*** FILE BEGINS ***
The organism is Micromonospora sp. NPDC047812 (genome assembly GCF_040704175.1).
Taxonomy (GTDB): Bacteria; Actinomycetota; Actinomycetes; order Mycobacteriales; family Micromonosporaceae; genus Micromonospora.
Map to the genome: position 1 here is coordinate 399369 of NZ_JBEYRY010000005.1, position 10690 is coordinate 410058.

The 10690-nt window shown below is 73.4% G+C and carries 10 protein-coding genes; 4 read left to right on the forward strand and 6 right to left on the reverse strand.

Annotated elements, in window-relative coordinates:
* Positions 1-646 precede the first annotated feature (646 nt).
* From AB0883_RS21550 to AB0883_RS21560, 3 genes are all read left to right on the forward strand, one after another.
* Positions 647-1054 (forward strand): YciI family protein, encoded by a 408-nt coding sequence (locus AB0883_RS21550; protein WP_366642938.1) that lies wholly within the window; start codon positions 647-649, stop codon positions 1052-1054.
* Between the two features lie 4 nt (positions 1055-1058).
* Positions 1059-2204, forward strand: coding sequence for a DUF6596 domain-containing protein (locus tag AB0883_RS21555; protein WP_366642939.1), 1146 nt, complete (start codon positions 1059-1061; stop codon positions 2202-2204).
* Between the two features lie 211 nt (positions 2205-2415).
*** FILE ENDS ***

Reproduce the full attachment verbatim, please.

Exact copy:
The organism is Micromonospora sp. NPDC047812 (genome assembly GCF_040704175.1).
Taxonomy (GTDB): Bacteria; Actinomycetota; Actinomycetes; order Mycobacteriales; family Micromonosporaceae; genus Micromonospora.
Map to the genome: position 1 here is coordinate 399369 of NZ_JBEYRY010000005.1, position 10690 is coordinate 410058.

The 10690-nt window shown below is 73.4% G+C and carries 10 protein-coding genes; 4 read left to right on the forward strand and 6 right to left on the reverse strand.

Annotated elements, in window-relative coordinates:
* Positions 1-646 precede the first annotated feature (646 nt).
* From AB0883_RS21550 to AB0883_RS21560, 3 genes are all read left to right on the forward strand, one after another.
* Positions 647-1054 (forward strand): YciI family protein, encoded by a 408-nt coding sequence (locus AB0883_RS21550; protein WP_366642938.1) that lies wholly within the window; start codon positions 647-649, stop codon positions 1052-1054.
* Between the two features lie 4 nt (positions 1055-1058).
* Positions 1059-2204, forward strand: coding sequence for a DUF6596 domain-containing protein (locus tag AB0883_RS21555; protein WP_366642939.1), 1146 nt, complete (start codon positions 1059-1061; stop codon positions 2202-2204).
* Between the two features lie 211 nt (positions 2205-2415).